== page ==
Are you a speed runner at heart? Does the thought of a flawless, untouched dash through an enemy ridden stage get your blood pumping? Do you miss the NES version of Ryu Hayabusa? If so, I might have the game for you!
My strength comes from training, not from some curse in my blood
The object of the game is to select a stage, represented by a particular boss, and to speed run through the stage as quickly as possible. As you move through each stage, you pick up symbols that add to your repertoire. Furthermore, if you get hit, you lose a skill. The idea is to speed through the stage to get to the boss so that you will be at the highest level of power by the time you reach the end of the stage. Meaning that you will be more powerful, and the boss will be less powerful.
There are multiple abilities that you acquire including: ninja jets, a giant throwing star, a blade dash, and hyper speed. Once you have stacked them all up, you are a rampaging death machine, capable of making quick work of almost anything.
Saturday morning cartoon come to life
The art style has a kinetic, sketchy style that looks super cool. The animation does come off a little like a flash based game. I wish everything was a little more animated. The character design is Mega Man’s Zero, Ryu Hayabusa, and Optimus Prime all in a blender, which is a great combo. Also, there is some nice Ninja Gaiden style cut scenes that appear before you try to tackle the stage and boss.
Controls are tight and up to the task at hand. Rarely in a platform game do I use the analog stick, but here it seemed to feel better in the flow of the game. You’ll need a clean run to reach the boss at full power and the controls won’t be your excuse if you fail.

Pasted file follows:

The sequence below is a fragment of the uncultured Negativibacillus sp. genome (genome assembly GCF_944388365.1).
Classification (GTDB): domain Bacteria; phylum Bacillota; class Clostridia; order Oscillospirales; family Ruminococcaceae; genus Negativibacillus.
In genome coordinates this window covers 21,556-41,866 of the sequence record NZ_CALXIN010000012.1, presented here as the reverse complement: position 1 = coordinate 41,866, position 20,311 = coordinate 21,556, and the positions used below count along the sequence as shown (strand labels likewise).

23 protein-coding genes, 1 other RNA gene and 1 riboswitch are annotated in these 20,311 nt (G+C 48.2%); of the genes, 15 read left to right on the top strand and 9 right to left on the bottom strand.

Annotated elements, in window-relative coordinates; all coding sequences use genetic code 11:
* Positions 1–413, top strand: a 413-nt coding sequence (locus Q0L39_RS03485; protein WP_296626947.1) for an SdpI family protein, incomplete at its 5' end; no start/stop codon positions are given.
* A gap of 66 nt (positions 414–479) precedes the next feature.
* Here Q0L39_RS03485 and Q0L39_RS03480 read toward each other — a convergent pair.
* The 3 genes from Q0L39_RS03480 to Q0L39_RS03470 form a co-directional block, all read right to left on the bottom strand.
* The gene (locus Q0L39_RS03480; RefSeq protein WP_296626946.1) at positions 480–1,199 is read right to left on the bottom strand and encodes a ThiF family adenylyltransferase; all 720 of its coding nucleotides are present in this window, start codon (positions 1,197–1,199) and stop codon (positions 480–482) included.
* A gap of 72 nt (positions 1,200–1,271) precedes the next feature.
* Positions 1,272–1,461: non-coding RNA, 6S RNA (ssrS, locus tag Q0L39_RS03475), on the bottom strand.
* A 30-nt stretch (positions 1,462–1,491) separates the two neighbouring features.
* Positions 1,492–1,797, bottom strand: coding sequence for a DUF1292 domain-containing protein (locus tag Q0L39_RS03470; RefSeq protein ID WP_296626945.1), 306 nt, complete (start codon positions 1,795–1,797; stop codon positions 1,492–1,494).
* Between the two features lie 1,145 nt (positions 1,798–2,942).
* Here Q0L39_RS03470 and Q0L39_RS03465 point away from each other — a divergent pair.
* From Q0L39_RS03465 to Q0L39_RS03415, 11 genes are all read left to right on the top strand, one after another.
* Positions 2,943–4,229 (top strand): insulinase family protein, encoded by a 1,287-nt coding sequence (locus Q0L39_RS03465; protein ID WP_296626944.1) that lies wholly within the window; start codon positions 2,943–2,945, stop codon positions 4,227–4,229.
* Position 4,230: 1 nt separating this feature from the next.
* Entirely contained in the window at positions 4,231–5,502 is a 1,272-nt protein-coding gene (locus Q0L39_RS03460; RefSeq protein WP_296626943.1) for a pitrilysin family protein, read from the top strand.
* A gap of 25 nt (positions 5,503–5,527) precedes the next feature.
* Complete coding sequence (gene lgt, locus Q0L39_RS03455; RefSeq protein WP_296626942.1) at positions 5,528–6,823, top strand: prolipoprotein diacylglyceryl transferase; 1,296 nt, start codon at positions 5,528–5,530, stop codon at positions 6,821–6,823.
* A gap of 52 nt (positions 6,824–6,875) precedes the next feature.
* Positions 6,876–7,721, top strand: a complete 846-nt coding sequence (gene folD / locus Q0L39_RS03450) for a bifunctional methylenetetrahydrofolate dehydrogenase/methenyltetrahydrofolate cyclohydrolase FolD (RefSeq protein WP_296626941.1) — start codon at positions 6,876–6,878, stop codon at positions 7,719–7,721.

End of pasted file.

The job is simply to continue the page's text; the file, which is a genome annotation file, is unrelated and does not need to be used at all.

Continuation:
Also in true Mega Man fashion, each boss supplies you with certain skills, and tackling them in a specific order is key to success. Instead of acquiring that bosses’ specific skills though, you acquire an upgrade to your bot, depending on the speed in which you clear the level. Bot Gaiden is all about speed.
Death comes for us all, for you, it will be without honor
Unfortunately, this is where Bot Gaiden’s main issue rears its ugly head. The collision detection is spotty to put it nicely. You will take a good number of hits that you will feel you should not have taken. I feel that while the boxy robot is nice looking, it makes for a large hit detection box. Additionally, the frantic nature of the game makes taking hits seem inevitable.
Also, taking on bosses while not fully powered in next to impossible. With all of the stuff flying around and the spotty hit detection, death will come for you quickly. Ideally, you want to approach the boss fully powered with a decent health bar. If you do die fighting the boss, you might as well restart the stage. This is kind of in line with the 8-bit nature I think the developers are going for.
The ultimate mastery comes not from the body, but from the mind
In closing, I had a lot of frustrated fun with this game. It looks great and flying through the level untouched on a perfect run gave a great sense of accomplishment. On the flip side, making it to the end of the stage and dying fighting the boss almost certainly means restarting. I wish the hit detection was better and some of the enemies will be the bane of your existence with their cheap hits. Regardless, you’ll have fun with Bot Gaiden, just plan to temper it with some frustration.
Bot Gaiden is available on PS 4/5, Switch, Xbox One, Xbox Series X/S.
Review code provided by EastasiaSoft.